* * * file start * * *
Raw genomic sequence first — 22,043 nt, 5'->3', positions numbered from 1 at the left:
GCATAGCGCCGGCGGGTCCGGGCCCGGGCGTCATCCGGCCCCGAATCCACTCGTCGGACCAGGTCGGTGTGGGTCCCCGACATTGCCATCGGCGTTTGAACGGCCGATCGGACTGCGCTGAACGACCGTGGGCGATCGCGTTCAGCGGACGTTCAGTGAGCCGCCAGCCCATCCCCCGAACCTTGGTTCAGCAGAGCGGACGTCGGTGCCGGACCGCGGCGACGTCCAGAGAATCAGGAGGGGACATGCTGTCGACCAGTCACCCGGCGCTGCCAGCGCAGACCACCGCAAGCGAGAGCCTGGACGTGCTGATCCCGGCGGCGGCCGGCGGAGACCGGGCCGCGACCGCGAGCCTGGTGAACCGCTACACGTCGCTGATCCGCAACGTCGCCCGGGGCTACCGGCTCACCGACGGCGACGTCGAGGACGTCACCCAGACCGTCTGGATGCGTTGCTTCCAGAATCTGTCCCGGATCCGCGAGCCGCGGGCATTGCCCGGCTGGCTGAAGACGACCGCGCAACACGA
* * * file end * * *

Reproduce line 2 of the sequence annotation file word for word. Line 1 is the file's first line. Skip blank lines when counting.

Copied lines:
GCATAGCGCCGGCGGGTCCGGGCCCGGGCGTCATCCGGCCCCGAATCCACTCGTCGGACCAGGTCGGTGTGGGTCCCCGACATTGCCATCGGCGTTTGAACGGCCGATCGGACTGCGCTGAACGACCGTGGGCGATCGCGTTCAGCGGACGTTCAGTGAGCCGCCAGCCCATCCCCCGAACCTTGGTTCAGCAGAGCGGACGTCGGTGCCGGACCGCGGCGACGTCCAGAGAATCAGGAGGGGACATGCTGTCGACCAGTCACCCGGCGCTGCCAGCGCAGACCACCGCAAGCGAGAGCCTGGACGTGCTGATCCCGGCGGCGGCCGGCGGAGACCGGGCCGCGACCGCGAGCCTGGTGAACCGCTACACGTCGCTGATCCGCAACGTCGCCCGGGGCTACCGGCTCACCGACGGCGACGTCGAGGACGTCACCCAGACCGTCTGGATGCGTTGCTTCCAGAATCTGTCCCGGATCCGCGAGCCGCGGGCATTGCCCGGCTGGCTGAAGACGACCGCGCAACACGA